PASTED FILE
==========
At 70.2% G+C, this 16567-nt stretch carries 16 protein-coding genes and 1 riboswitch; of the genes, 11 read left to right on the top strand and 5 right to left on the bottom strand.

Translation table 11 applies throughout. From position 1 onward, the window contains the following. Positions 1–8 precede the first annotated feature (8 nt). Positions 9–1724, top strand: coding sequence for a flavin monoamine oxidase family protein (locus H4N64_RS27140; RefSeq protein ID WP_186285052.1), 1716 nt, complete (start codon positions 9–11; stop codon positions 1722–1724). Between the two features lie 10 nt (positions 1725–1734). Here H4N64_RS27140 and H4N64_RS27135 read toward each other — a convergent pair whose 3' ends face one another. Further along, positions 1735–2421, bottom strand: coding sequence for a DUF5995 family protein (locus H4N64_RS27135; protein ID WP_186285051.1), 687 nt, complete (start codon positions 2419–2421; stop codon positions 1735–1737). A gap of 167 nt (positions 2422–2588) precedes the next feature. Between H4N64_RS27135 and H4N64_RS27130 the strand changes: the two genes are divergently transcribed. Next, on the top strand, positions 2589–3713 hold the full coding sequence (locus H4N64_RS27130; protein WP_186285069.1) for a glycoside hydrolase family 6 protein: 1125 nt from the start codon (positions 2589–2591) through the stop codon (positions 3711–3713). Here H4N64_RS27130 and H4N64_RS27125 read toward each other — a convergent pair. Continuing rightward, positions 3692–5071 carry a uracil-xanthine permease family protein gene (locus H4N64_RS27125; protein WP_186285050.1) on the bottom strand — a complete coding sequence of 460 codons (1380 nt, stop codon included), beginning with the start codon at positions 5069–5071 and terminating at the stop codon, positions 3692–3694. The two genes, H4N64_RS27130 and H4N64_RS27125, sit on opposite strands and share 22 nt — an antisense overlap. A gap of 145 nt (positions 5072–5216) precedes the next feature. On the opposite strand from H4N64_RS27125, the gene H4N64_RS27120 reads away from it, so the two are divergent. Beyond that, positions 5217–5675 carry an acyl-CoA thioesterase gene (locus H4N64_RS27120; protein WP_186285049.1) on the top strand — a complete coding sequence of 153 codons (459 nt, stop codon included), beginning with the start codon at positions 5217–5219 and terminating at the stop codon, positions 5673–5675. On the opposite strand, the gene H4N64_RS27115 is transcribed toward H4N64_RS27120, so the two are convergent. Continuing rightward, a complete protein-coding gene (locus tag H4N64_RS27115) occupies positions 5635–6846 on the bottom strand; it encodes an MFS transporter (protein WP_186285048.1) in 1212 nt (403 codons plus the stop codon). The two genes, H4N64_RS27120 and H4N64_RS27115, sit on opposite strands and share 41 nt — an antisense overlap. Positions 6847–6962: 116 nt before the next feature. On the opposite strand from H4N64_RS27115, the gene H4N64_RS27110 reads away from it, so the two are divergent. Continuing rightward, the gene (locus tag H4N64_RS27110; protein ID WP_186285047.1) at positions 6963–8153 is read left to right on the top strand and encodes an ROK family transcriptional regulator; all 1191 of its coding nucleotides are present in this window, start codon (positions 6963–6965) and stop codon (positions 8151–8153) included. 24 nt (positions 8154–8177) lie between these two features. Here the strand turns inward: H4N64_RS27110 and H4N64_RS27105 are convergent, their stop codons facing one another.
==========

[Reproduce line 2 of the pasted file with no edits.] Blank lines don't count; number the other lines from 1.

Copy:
Translation table 11 applies throughout. From position 1 onward, the window contains the following. Positions 1–8 precede the first annotated feature (8 nt). Positions 9–1724, top strand: coding sequence for a flavin monoamine oxidase family protein (locus H4N64_RS27140; RefSeq protein ID WP_186285052.1), 1716 nt, complete (start codon positions 9–11; stop codon positions 1722–1724). Between the two features lie 10 nt (positions 1725–1734). Here H4N64_RS27140 and H4N64_RS27135 read toward each other — a convergent pair whose 3' ends face one another. Further along, positions 1735–2421, bottom strand: coding sequence for a DUF5995 family protein (locus H4N64_RS27135; protein ID WP_186285051.1), 687 nt, complete (start codon positions 2419–2421; stop codon positions 1735–1737). A gap of 167 nt (positions 2422–2588) precedes the next feature. Between H4N64_RS27135 and H4N64_RS27130 the strand changes: the two genes are divergently transcribed. Next, on the top strand, positions 2589–3713 hold the full coding sequence (locus H4N64_RS27130; protein WP_186285069.1) for a glycoside hydrolase family 6 protein: 1125 nt from the start codon (positions 2589–2591) through the stop codon (positions 3711–3713). Here H4N64_RS27130 and H4N64_RS27125 read toward each other — a convergent pair. Continuing rightward, positions 3692–5071 carry a uracil-xanthine permease family protein gene (locus H4N64_RS27125; protein WP_186285050.1) on the bottom strand — a complete coding sequence of 460 codons (1380 nt, stop codon included), beginning with the start codon at positions 5069–5071 and terminating at the stop codon, positions 3692–3694. The two genes, H4N64_RS27130 and H4N64_RS27125, sit on opposite strands and share 22 nt — an antisense overlap. A gap of 145 nt (positions 5072–5216) precedes the next feature. On the opposite strand from H4N64_RS27125, the gene H4N64_RS27120 reads away from it, so the two are divergent. Beyond that, positions 5217–5675 carry an acyl-CoA thioesterase gene (locus H4N64_RS27120; protein WP_186285049.1) on the top strand — a complete coding sequence of 153 codons (459 nt, stop codon included), beginning with the start codon at positions 5217–5219 and terminating at the stop codon, positions 5673–5675. On the opposite strand, the gene H4N64_RS27115 is transcribed toward H4N64_RS27120, so the two are convergent. Continuing rightward, a complete protein-coding gene (locus tag H4N64_RS27115) occupies positions 5635–6846 on the bottom strand; it encodes an MFS transporter (protein WP_186285048.1) in 1212 nt (403 codons plus the stop codon). The two genes, H4N64_RS27120 and H4N64_RS27115, sit on opposite strands and share 41 nt — an antisense overlap. Positions 6847–6962: 116 nt before the next feature. On the opposite strand from H4N64_RS27115, the gene H4N64_RS27110 reads away from it, so the two are divergent. Continuing rightward, the gene (locus tag H4N64_RS27110; protein ID WP_186285047.1) at positions 6963–8153 is read left to right on the top strand and encodes an ROK family transcriptional regulator; all 1191 of its coding nucleotides are present in this window, start codon (positions 6963–6965) and stop codon (positions 8151–8153) included. 24 nt (positions 8154–8177) lie between these two features. Here the strand turns inward: H4N64_RS27110 and H4N64_RS27105 are convergent, their stop codons facing one another.